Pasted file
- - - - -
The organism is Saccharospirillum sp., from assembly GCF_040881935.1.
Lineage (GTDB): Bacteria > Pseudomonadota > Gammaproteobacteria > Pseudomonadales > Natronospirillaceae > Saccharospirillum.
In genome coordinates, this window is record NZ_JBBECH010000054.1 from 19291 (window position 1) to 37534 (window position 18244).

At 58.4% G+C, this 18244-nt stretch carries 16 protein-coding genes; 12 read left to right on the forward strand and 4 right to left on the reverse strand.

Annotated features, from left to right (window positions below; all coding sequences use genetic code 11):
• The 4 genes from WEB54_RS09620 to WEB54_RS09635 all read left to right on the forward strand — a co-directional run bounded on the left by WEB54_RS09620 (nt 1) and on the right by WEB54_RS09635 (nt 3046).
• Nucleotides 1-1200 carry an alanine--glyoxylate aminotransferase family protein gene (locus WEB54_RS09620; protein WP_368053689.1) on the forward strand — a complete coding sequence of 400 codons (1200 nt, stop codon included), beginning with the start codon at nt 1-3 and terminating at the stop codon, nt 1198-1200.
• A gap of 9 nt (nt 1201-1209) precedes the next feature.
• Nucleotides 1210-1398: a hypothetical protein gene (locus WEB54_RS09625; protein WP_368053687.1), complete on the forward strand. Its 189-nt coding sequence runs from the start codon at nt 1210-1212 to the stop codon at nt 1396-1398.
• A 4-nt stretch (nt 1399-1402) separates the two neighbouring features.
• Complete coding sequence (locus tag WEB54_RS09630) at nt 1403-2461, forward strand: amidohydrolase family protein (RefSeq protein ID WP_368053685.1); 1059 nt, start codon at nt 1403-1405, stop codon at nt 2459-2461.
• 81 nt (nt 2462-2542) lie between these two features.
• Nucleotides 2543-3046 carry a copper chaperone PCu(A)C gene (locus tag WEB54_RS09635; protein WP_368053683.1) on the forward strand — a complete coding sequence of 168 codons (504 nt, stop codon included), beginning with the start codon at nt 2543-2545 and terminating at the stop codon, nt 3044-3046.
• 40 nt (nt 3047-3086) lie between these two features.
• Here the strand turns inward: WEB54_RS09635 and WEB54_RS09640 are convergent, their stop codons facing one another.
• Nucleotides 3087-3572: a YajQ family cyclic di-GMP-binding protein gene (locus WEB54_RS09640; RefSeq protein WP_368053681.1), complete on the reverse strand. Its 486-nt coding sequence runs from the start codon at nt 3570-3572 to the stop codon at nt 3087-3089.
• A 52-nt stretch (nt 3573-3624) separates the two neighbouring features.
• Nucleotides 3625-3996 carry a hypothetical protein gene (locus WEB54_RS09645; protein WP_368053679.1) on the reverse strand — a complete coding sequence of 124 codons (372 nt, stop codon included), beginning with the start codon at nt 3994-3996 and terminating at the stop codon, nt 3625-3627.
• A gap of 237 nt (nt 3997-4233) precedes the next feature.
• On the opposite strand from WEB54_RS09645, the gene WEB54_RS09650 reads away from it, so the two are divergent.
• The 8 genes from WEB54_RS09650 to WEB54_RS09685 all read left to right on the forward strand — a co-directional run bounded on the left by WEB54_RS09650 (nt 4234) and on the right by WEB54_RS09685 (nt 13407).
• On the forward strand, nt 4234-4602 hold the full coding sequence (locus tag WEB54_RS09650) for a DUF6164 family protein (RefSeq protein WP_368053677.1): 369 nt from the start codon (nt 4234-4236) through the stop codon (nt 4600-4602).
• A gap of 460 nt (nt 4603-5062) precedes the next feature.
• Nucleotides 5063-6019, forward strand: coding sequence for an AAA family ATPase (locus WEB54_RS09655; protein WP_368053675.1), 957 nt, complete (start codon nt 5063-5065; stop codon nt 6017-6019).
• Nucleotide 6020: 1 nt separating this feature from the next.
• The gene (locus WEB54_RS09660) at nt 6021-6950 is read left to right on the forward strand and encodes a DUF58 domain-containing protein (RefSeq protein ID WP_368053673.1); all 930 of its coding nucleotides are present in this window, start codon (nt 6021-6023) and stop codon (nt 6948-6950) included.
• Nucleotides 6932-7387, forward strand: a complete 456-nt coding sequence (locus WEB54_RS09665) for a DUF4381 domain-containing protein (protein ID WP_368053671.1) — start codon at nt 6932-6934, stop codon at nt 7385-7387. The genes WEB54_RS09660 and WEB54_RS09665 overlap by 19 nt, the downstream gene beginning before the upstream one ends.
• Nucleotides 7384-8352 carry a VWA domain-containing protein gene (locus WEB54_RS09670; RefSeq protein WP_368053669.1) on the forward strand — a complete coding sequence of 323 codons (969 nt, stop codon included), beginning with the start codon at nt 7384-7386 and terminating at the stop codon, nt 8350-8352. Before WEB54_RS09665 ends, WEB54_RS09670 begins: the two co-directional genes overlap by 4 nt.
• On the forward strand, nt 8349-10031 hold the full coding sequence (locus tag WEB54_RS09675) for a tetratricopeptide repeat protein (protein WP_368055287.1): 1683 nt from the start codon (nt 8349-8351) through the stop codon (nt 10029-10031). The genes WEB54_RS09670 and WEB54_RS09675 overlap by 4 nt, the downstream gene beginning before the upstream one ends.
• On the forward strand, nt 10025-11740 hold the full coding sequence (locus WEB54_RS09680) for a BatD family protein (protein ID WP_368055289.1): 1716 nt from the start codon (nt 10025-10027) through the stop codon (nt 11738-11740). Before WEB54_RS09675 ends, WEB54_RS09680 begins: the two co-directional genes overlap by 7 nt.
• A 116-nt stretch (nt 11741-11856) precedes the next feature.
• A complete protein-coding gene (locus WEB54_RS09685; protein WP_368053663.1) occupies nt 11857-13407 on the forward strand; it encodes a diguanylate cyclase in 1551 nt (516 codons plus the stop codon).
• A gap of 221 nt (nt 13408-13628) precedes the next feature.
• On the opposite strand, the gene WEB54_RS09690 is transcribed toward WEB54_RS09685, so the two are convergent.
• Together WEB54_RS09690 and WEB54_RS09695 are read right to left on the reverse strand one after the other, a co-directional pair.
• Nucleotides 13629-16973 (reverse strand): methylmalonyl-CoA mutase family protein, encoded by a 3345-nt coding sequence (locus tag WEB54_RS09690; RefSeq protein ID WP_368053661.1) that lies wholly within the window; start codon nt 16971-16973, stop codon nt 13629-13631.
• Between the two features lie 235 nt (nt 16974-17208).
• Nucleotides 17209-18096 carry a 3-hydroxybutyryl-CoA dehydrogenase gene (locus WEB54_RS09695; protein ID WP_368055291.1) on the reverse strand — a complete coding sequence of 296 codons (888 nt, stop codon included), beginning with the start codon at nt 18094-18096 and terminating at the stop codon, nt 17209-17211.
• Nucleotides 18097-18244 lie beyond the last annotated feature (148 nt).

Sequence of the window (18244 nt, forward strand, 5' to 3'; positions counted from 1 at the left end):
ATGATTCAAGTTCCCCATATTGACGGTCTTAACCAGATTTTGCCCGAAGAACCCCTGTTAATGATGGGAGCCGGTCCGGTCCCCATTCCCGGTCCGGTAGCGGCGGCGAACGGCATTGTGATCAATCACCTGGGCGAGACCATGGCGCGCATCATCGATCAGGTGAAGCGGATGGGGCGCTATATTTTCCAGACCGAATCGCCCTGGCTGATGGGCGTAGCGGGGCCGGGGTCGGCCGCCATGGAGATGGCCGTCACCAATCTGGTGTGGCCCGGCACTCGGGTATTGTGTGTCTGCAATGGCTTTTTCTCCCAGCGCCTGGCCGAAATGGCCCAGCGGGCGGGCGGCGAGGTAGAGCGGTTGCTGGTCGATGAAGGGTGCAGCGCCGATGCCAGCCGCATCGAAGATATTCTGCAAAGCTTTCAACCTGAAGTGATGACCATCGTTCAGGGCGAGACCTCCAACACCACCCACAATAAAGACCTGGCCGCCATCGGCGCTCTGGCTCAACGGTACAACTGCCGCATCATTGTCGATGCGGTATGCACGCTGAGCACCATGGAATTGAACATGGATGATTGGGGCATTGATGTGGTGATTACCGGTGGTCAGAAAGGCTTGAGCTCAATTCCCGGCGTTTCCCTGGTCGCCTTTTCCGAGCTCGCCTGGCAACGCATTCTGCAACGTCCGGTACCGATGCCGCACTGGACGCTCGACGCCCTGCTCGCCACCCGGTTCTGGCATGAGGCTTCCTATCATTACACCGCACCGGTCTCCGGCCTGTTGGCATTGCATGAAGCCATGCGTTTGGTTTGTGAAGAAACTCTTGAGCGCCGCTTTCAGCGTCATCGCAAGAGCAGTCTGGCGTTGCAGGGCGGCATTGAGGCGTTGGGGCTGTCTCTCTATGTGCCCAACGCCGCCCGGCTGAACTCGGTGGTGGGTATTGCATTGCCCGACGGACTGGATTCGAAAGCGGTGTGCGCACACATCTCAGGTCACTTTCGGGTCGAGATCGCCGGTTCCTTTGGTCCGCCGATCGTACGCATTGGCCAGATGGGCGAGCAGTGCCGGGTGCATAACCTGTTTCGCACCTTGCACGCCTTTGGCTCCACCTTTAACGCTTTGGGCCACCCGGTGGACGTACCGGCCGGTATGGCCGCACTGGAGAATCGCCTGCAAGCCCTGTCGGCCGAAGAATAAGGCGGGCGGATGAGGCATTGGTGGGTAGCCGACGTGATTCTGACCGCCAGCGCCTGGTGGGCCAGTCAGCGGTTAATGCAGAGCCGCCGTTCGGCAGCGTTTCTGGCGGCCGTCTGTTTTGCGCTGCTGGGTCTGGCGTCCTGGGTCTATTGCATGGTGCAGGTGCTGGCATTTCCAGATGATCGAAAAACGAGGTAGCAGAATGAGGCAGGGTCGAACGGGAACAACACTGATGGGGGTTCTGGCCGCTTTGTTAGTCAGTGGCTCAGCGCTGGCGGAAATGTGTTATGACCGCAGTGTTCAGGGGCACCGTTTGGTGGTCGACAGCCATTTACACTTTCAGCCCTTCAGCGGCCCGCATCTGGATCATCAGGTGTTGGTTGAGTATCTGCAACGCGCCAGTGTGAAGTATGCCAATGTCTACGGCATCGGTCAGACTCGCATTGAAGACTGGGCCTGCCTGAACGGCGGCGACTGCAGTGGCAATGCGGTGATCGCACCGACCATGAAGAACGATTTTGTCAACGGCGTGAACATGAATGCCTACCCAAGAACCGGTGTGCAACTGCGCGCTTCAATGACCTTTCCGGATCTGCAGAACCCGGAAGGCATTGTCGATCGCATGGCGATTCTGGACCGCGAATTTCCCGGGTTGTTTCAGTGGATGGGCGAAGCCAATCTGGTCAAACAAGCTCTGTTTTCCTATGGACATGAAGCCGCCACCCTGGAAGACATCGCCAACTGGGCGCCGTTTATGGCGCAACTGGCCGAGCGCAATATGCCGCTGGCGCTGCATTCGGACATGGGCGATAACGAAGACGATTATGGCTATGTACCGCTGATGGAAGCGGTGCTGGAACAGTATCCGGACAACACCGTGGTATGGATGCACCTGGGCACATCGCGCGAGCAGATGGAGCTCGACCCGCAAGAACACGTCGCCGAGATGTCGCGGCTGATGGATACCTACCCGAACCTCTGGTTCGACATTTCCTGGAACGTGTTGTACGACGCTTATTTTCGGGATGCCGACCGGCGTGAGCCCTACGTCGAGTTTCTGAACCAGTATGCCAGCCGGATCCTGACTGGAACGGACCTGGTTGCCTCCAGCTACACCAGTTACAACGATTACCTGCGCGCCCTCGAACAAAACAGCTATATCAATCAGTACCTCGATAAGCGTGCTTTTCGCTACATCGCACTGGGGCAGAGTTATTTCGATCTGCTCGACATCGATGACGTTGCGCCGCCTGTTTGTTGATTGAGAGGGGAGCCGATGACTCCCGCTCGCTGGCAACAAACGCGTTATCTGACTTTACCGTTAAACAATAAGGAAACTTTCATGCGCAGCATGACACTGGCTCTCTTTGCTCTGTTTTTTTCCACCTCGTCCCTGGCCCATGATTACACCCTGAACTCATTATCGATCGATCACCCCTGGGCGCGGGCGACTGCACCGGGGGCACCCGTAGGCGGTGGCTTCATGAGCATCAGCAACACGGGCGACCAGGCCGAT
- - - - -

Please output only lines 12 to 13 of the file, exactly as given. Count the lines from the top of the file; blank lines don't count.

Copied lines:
• 81 nt (nt 2462-2542) lie between these two features.
• Nucleotides 2543-3046 carry a copper chaperone PCu(A)C gene (locus tag WEB54_RS09635; protein WP_368053683.1) on the forward strand — a complete coding sequence of 168 codons (504 nt, stop codon included), beginning with the start codon at nt 2543-2545 and terminating at the stop codon, nt 3044-3046.